What is the Tunnel Wall?

.........................A timely collection of conservative articles about liberal influences on politics and culture in America ......................



Saturday, January 28, 2017

International Holocaust Remembrance Day, January 27th

Holocaust Martyrs' and Heroes' Remembrance Day  "Holocaust Martyrs' and Heroes' Remembrance Day (Yom Hashoah in Hebrew) is a national day of commemoration in Israel, on which the six million Jews murdered in the Holocaust are memorialized. It is a solemn day, beginning at sunset on the 27th of the month of Nisan and ending the following evening, according to the traditional Jewish custom of marking a day. More...

Internet results on the Shoah: the Holocaust  First page only linked here.

Yad Vashem


Frieda Levinson lived in Riga with her husband Zelik, their nine-year-old son Zalman, Frieda's mother Sara Lohak and other relatives. Her sister, Agnes Hirschberg, immigrated to Eretz Israel (Mandatory Palestine) in 1936, but remained in contact with her family in Riga.  Zalman also sent his aunt letters and drawings.  In April 1941, Frieda sent Agnes a short postcard from Riga.  This was the last sign of life from Agnes's family. The names of her family members appear on the lists of inmates in the Riga ghetto.  After the war, Agnes was informed that her mother Sara, her sister Frieda, her nephew Zalman and her brother-in-law Zelik had been murdered.  Her brother, Misha Lohak, survived.

. . . Most of the Jews of Europe were dead by 1945. A civilization that had flourished for almost 2,000 years was no more. The survivors – one from a town, two from a host – dazed, emaciated, bereaved beyond measure, gathered the remnants of their vitality and the remaining sparks of their humanity, and rebuilt. They never meted out justice to their tormentors – for what justice could ever be achieved after such a crime? Rather, they turned to rebuilding: new families forever under the shadow of those absent; new life stories, forever warped by the wounds; new communities, forever haunted by the loss. . .

The Righteous  (Non-Jews who risked all to save Jews from the Nazis.)  "Attitudes towards the Jews during the Holocaust mostly ranged from indifference to hostility. The mainstream watched as their former neighbors were rounded up and killed; some collaborated with the perpetrators; many benefited from the expropriation of the Jews property.

"In a world of total moral collapse there was a small minority who mustered extraordinary courage to uphold human values. These were the Righteous Among the Nations. They stand in stark contrast to the mainstream of indifference and hostility that prevailed during the Holocaust. Contrary to the general trend, these rescuers regarded the Jews as fellow human beings who came within the bounds of their universe of obligation.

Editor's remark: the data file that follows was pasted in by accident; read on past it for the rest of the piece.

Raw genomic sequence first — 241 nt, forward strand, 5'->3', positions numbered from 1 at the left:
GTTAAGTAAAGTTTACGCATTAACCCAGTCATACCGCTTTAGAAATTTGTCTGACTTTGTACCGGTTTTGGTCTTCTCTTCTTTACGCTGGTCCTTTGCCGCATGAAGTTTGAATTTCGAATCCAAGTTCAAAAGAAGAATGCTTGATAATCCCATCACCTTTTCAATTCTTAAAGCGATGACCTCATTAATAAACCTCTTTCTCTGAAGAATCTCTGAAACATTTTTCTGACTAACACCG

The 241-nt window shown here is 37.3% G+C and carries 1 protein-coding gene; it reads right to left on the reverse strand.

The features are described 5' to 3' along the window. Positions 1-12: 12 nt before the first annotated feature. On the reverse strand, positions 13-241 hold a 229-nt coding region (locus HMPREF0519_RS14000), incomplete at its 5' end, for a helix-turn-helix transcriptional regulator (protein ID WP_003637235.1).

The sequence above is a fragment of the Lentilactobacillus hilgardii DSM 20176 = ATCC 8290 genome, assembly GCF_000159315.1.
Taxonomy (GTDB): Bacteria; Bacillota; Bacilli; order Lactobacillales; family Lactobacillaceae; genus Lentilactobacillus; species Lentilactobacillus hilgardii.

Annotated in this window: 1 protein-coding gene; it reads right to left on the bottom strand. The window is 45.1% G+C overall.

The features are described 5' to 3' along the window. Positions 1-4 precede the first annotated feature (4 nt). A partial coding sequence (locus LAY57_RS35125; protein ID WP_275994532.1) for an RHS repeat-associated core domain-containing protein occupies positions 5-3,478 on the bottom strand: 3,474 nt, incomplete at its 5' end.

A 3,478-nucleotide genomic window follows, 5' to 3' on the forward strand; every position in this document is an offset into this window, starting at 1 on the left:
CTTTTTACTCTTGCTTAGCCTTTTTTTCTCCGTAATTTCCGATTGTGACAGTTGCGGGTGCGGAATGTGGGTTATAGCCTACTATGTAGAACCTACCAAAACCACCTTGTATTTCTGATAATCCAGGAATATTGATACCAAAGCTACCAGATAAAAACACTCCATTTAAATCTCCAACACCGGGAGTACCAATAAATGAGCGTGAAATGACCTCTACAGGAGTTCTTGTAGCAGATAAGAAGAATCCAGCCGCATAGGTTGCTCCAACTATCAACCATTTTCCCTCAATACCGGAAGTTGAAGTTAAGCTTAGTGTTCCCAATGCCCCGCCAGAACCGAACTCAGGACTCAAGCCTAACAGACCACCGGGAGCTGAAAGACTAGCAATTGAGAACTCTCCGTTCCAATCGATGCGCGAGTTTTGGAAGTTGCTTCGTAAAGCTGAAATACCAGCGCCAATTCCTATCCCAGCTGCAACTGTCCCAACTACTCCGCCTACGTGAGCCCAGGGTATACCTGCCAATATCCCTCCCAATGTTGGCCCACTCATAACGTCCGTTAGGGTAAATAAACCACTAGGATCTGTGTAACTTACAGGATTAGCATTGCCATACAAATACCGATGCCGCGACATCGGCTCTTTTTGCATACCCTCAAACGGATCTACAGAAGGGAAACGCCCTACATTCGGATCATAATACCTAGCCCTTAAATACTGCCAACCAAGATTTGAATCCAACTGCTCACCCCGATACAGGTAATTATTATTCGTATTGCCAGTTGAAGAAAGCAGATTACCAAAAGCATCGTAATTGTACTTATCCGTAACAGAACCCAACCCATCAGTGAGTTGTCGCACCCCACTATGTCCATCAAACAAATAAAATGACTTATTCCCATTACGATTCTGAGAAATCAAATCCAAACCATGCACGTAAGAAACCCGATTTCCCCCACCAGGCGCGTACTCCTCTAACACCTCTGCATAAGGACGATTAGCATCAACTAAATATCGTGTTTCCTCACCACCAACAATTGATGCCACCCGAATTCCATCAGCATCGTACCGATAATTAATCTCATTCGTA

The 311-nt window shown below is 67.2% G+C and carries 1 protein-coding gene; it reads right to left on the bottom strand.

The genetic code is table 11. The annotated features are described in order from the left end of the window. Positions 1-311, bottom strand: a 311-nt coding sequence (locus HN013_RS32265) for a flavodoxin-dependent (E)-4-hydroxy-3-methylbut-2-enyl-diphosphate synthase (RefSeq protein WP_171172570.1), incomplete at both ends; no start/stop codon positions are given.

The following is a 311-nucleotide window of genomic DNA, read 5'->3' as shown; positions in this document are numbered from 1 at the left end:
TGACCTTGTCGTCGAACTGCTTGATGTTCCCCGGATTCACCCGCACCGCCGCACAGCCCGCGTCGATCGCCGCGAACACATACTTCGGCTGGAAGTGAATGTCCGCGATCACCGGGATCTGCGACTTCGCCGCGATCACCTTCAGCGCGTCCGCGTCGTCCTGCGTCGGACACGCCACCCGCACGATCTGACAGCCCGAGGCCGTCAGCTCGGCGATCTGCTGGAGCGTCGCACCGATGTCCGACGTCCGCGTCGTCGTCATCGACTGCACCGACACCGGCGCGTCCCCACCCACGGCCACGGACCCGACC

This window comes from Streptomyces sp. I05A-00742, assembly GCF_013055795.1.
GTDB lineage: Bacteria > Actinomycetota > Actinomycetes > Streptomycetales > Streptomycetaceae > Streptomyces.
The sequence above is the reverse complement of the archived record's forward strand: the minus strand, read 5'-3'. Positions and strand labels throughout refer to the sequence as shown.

Oskar Schindler  "Oskar Schindler was a German industrialist, former member of the Nazi Party and possibly the most famous "Righteous Gentile" who is credited with saving as many as 1,200 Jews during the Holocaust. His story was brought to international acclaim by the 1982 novel Schindler's Ark and the 1993 film, Schindler's List." . . .

"Not long after acquiring his “Emalia” factory - which produced enamel goods and munitions to supply the German front - the removal of Jews to death camps began in earnest. Schindler's Jewish accountant put him in touch with the few Jews with any remaining wealth. They invested in his factory, and in return they would be able to work there and perhaps be spared. He was persuaded to hire more Jewish workers, designating their skills as “essential,” paying off the Nazis so they would allow them to stay in Krakow. Schindler was making money, but everyone in his factory was fed, no-one was beaten, no-one was killed. It became an oasis of humanity in a desert of moral torpor." . . .
When the war ended, Schindler fled to Argentina with his wife and a handful of his workers and bought a farm. In 1958, he abandoned his land, his wife and his mistress to return to Germany. He spent the remaining years of his life dividing his time between Germany and Israel, where he was honored and taken care of by his “Schindlerjuden.”

Music of the Holocaust  "The songs that were created during the Holocaust in ghettos, camps, and partisan groups tell the stories of individuals, groups and communities in the Holocaust period and were a source of unity and comfort, and later, of documentation and remembrance." . . .
"The collection also includes two songs written after the Holocaust by Kaczerginski that portray the mood and ideology of the survivors. All the songs are presented here in the original Yiddish." . . .



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